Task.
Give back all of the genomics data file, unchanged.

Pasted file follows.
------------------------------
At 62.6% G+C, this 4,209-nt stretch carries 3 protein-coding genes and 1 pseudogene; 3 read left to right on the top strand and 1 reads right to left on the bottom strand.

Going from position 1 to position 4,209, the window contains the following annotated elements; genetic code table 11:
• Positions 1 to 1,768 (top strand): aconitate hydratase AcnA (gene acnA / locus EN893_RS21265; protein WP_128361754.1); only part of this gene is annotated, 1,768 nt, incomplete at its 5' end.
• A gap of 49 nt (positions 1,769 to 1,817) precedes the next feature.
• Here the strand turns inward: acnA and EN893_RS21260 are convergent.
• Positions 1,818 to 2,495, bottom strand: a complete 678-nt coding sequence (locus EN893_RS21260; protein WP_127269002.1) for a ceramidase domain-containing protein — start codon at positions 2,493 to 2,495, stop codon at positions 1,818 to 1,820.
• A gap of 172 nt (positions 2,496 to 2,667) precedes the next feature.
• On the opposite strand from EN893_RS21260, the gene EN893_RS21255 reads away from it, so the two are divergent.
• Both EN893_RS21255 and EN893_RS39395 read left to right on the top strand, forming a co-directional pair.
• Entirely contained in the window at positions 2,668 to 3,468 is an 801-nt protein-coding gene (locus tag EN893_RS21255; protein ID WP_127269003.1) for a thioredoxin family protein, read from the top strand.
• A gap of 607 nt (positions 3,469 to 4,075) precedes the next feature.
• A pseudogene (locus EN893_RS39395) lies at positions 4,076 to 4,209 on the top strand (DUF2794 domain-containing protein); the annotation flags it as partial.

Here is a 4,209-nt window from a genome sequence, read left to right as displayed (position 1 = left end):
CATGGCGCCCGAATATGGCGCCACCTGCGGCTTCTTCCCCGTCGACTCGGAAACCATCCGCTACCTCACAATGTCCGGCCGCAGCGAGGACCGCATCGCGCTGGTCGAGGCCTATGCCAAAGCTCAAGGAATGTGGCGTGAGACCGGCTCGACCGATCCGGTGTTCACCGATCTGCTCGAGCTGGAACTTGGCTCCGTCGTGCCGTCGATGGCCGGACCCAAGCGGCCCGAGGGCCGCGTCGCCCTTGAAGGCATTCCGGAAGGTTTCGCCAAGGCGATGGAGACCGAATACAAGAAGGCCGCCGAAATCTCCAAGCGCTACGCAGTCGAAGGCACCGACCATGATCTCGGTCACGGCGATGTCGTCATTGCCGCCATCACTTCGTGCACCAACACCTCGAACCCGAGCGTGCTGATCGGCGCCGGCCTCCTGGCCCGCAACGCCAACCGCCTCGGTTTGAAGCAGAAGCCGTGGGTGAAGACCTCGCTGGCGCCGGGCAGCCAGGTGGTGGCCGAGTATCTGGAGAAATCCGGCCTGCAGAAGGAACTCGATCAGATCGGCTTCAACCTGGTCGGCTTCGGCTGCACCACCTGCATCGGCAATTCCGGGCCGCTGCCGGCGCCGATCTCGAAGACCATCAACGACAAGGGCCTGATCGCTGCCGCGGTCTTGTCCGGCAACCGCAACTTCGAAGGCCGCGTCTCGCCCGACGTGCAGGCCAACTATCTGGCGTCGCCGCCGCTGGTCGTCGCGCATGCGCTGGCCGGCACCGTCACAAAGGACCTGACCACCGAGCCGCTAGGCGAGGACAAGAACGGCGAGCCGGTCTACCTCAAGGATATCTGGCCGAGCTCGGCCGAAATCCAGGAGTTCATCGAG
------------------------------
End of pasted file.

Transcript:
At 62.6% G+C, this 4,209-nt stretch carries 3 protein-coding genes and 1 pseudogene; 3 read left to right on the top strand and 1 reads right to left on the bottom strand.

Going from position 1 to position 4,209, the window contains the following annotated elements; genetic code table 11:
• Positions 1 to 1,768 (top strand): aconitate hydratase AcnA (gene acnA / locus EN893_RS21265; protein WP_128361754.1); only part of this gene is annotated, 1,768 nt, incomplete at its 5' end.
• A gap of 49 nt (positions 1,769 to 1,817) precedes the next feature.
• Here the strand turns inward: acnA and EN893_RS21260 are convergent.
• Positions 1,818 to 2,495, bottom strand: a complete 678-nt coding sequence (locus EN893_RS21260; protein WP_127269002.1) for a ceramidase domain-containing protein — start codon at positions 2,493 to 2,495, stop codon at positions 1,818 to 1,820.
• A gap of 172 nt (positions 2,496 to 2,667) precedes the next feature.
• On the opposite strand from EN893_RS21260, the gene EN893_RS21255 reads away from it, so the two are divergent.
• Both EN893_RS21255 and EN893_RS39395 read left to right on the top strand, forming a co-directional pair.
• Entirely contained in the window at positions 2,668 to 3,468 is an 801-nt protein-coding gene (locus tag EN893_RS21255; protein ID WP_127269003.1) for a thioredoxin family protein, read from the top strand.
• A gap of 607 nt (positions 3,469 to 4,075) precedes the next feature.
• A pseudogene (locus EN893_RS39395) lies at positions 4,076 to 4,209 on the top strand (DUF2794 domain-containing protein); the annotation flags it as partial.

Here is a 4,209-nt window from a genome sequence, read left to right as displayed (position 1 = left end):
CATGGCGCCCGAATATGGCGCCACCTGCGGCTTCTTCCCCGTCGACTCGGAAACCATCCGCTACCTCACAATGTCCGGCCGCAGCGAGGACCGCATCGCGCTGGTCGAGGCCTATGCCAAAGCTCAAGGAATGTGGCGTGAGACCGGCTCGACCGATCCGGTGTTCACCGATCTGCTCGAGCTGGAACTTGGCTCCGTCGTGCCGTCGATGGCCGGACCCAAGCGGCCCGAGGGCCGCGTCGCCCTTGAAGGCATTCCGGAAGGTTTCGCCAAGGCGATGGAGACCGAATACAAGAAGGCCGCCGAAATCTCCAAGCGCTACGCAGTCGAAGGCACCGACCATGATCTCGGTCACGGCGATGTCGTCATTGCCGCCATCACTTCGTGCACCAACACCTCGAACCCGAGCGTGCTGATCGGCGCCGGCCTCCTGGCCCGCAACGCCAACCGCCTCGGTTTGAAGCAGAAGCCGTGGGTGAAGACCTCGCTGGCGCCGGGCAGCCAGGTGGTGGCCGAGTATCTGGAGAAATCCGGCCTGCAGAAGGAACTCGATCAGATCGGCTTCAACCTGGTCGGCTTCGGCTGCACCACCTGCATCGGCAATTCCGGGCCGCTGCCGGCGCCGATCTCGAAGACCATCAACGACAAGGGCCTGATCGCTGCCGCGGTCTTGTCCGGCAACCGCAACTTCGAAGGCCGCGTCTCGCCCGACGTGCAGGCCAACTATCTGGCGTCGCCGCCGCTGGTCGTCGCGCATGCGCTGGCCGGCACCGTCACAAAGGACCTGACCACCGAGCCGCTAGGCGAGGACAAGAACGGCGAGCCGGTCTACCTCAAGGATATCTGGCCGAGCTCGGCCGAAATCCAGGAGTTCATCGAG